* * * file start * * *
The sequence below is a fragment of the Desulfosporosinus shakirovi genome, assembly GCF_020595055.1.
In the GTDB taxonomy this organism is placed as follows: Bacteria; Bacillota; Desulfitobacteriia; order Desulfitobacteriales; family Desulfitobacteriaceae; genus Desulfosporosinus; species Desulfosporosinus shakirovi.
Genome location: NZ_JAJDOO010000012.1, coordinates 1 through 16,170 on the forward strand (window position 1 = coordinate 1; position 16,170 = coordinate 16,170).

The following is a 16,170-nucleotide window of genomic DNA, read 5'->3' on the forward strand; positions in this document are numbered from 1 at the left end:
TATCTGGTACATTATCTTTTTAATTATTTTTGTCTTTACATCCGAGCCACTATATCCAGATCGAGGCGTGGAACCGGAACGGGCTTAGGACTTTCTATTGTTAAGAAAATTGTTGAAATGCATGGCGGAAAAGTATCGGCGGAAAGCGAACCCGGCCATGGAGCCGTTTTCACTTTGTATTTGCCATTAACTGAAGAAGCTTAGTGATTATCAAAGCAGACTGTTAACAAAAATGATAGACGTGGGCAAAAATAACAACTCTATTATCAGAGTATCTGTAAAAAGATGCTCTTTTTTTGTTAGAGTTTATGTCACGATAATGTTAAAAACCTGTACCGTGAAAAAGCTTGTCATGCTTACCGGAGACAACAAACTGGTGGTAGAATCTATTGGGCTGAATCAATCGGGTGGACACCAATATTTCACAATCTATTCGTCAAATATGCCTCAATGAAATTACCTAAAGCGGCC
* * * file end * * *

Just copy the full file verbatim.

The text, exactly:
The sequence below is a fragment of the Desulfosporosinus shakirovi genome, assembly GCF_020595055.1.
In the GTDB taxonomy this organism is placed as follows: Bacteria; Bacillota; Desulfitobacteriia; order Desulfitobacteriales; family Desulfitobacteriaceae; genus Desulfosporosinus; species Desulfosporosinus shakirovi.
Genome location: NZ_JAJDOO010000012.1, coordinates 1 through 16,170 on the forward strand (window position 1 = coordinate 1; position 16,170 = coordinate 16,170).

The following is a 16,170-nucleotide window of genomic DNA, read 5'->3' on the forward strand; positions in this document are numbered from 1 at the left end:
TATCTGGTACATTATCTTTTTAATTATTTTTGTCTTTACATCCGAGCCACTATATCCAGATCGAGGCGTGGAACCGGAACGGGCTTAGGACTTTCTATTGTTAAGAAAATTGTTGAAATGCATGGCGGAAAAGTATCGGCGGAAAGCGAACCCGGCCATGGAGCCGTTTTCACTTTGTATTTGCCATTAACTGAAGAAGCTTAGTGATTATCAAAGCAGACTGTTAACAAAAATGATAGACGTGGGCAAAAATAACAACTCTATTATCAGAGTATCTGTAAAAAGATGCTCTTTTTTTGTTAGAGTTTATGTCACGATAATGTTAAAAACCTGTACCGTGAAAAAGCTTGTCATGCTTACCGGAGACAACAAACTGGTGGTAGAATCTATTGGGCTGAATCAATCGGGTGGACACCAATATTTCACAATCTATTCGTCAAATATGCCTCAATGAAATTACCTAAAGCGGCC